The Jeonju International Film Festival ranks among Korea's top four film festivals. For more than a decade, this film festival has presented the "digital project", a project which invites directors from around the world to produce films, and I was commissioned to be the one in the year the project marked its tenth anniversary. The budget was low, on top of which the Korean won took a tumble, so the amount I received in yen was about half of what it had been when I signed the contract. This meant that the production staff needed to work for almost nothing, hence the grueling two-day shooting schedule.
Since the film would be funded by Korea's capital, and have its world premiere in that country, I thought it would be good to produce a work depicting the relationship between Korea and Japan, and started coming up with ideas. Nara is an area that was directly influenced by culture from the continent; in Asuka and Sakurai, there are descendants of immigrants who came from China and Korea during the early periods of Japan. Coincidentally, a close friend of mine lives in a place called Koma, which implies Kokuri, the name of an ancient Korean state. Although it is not clearly stated in history books, I've heard from local people about strange hokora (small shrines), and that words similar to those signifying the emperor are often used in family names, and so I started developing my own narrative.
And so this film that was shot and completed in the autumn came to be screened in Jeonju in Korea's springtime. I am proud to say that it turned out well and struck a chord with many people. Most of all, it was very meaningful to have the chance to introduce the region of Koma.
To get to Jeonju, you have to travel about three hours by car from Seoul. Located halfway between Seoul and Busan, it is a place where even Japanese tourists rarely venture. Being an ancient capital of Korea, many historical buildings still remain in the city, and it is also famous as the birthplace of the Korean liquor Makgeolli; when I heard that, I realized the significance of passing on culture in this place. Also, the numerous student volunteers involved in the film festival brought an energetic mood that filled the town.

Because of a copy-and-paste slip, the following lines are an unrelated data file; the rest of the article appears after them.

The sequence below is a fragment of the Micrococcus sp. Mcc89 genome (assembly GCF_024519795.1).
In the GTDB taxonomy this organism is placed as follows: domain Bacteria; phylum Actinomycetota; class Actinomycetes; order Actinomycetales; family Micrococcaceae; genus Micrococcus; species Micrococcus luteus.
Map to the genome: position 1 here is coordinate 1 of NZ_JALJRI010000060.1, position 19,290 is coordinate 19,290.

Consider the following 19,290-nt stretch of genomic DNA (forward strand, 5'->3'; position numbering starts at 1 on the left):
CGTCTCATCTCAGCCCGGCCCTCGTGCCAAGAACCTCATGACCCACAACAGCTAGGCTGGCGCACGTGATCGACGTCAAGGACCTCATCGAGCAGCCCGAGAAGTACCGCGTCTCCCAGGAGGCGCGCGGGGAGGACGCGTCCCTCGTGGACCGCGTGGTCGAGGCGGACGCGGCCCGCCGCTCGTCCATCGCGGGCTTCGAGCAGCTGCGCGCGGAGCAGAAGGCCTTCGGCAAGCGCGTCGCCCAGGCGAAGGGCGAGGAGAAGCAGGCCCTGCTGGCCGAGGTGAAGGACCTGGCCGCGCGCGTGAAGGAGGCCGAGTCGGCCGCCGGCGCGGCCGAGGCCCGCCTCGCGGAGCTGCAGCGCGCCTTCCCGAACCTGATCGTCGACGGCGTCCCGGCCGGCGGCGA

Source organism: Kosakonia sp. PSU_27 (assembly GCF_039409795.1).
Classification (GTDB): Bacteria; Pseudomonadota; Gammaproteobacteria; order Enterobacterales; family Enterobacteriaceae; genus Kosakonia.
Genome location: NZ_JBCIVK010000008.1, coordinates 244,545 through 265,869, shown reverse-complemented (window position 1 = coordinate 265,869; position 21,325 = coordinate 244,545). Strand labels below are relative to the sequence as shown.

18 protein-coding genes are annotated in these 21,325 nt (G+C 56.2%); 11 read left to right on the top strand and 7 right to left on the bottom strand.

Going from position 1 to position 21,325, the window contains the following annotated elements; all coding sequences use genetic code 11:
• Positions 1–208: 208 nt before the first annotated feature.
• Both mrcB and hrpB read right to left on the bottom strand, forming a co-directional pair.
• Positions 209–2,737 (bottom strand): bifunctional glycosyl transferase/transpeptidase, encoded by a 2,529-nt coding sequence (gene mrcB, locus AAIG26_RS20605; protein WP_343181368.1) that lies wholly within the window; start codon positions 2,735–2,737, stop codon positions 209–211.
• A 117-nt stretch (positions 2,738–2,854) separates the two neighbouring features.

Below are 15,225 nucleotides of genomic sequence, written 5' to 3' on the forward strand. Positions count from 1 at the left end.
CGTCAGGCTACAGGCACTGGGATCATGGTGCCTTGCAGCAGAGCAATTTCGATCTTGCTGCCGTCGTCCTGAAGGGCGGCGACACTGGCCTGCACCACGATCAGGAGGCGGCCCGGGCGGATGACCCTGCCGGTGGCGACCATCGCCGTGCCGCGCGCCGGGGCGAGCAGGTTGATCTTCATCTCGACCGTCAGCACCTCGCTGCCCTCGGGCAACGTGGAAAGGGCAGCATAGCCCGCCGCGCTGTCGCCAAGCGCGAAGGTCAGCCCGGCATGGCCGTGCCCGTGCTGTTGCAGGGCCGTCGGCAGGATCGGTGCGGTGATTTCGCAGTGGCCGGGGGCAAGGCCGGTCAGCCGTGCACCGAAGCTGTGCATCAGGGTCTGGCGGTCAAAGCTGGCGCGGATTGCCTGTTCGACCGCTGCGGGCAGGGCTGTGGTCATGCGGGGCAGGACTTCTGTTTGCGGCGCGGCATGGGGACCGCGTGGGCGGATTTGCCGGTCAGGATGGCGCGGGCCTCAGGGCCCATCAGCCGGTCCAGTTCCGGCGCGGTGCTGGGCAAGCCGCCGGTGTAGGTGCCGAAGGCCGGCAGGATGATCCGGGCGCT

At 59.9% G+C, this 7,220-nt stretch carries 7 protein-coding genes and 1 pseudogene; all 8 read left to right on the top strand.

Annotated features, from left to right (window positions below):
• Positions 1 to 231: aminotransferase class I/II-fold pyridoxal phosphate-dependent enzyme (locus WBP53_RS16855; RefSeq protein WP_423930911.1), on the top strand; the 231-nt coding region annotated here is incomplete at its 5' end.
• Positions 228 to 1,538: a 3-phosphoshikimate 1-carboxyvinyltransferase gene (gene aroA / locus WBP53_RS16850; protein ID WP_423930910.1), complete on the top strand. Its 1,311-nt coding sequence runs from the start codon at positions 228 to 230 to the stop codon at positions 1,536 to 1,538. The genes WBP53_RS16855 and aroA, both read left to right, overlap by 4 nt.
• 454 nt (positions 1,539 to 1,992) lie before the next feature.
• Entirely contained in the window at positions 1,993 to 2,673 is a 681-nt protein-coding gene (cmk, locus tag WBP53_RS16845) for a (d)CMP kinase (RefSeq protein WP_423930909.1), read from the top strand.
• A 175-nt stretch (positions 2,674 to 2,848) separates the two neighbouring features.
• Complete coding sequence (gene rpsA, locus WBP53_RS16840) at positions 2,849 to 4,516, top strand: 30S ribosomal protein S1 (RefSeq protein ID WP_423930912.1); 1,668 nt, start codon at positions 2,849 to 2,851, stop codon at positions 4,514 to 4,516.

In 1997, the year it became possible to show Japanese films in Korea, the Busan International Film Festival was held, and Suzaku and Mr. Takeshi Kitano's Hana-bi were both presented at that time. It was a remarkable year for Japanese films, which won prizes both in Venice and Cannes. Fifteen years have passed since then. The Busan International Film Festival has now grown to be a world-class film festival, the largest in Asia, followed by the Jeonju International Film Festival. Nowadays, Korean movies attract more attention worldwide than Japanese films do. The country has come together as a whole to carry out and implement a policy, aiming to develop links to the world through film. I've been told that they even provide grants for overseas films that are shot in Korea. As a fellow Asian filmmaker, when I see the kind of measures being taken in the neighboring country, I keenly feel that support for culture in Japan needs to be strengthened. In 2009, I became the first Asian to receive the award given to a director for contribution to Cannes; as such, I feel it must be the time for me to take another look at my own role.
Kawase continues to work out of her hometown Nara. She was awarded the Camera d'Or at the Cannes International Film Festival in 1997 for her film Suzaku (1996) as the youngest winner in its history. Her The Mourning Forest was awarded the Grand Prix at the Cannes International Film Festival in 2007. She has directed many documentary films including Genpin. She lobbied for and is now executive director of the Nara International Film Festival (http://www.nara-iff.jp/en/), which will mark its second year from September 14 to 17, 2012. Nippon Archives series, for which she filmed her beloved Nara and many other sights of Japan, is currently broadcast online. (http://nara.utsukushiki-nippon.jp/)
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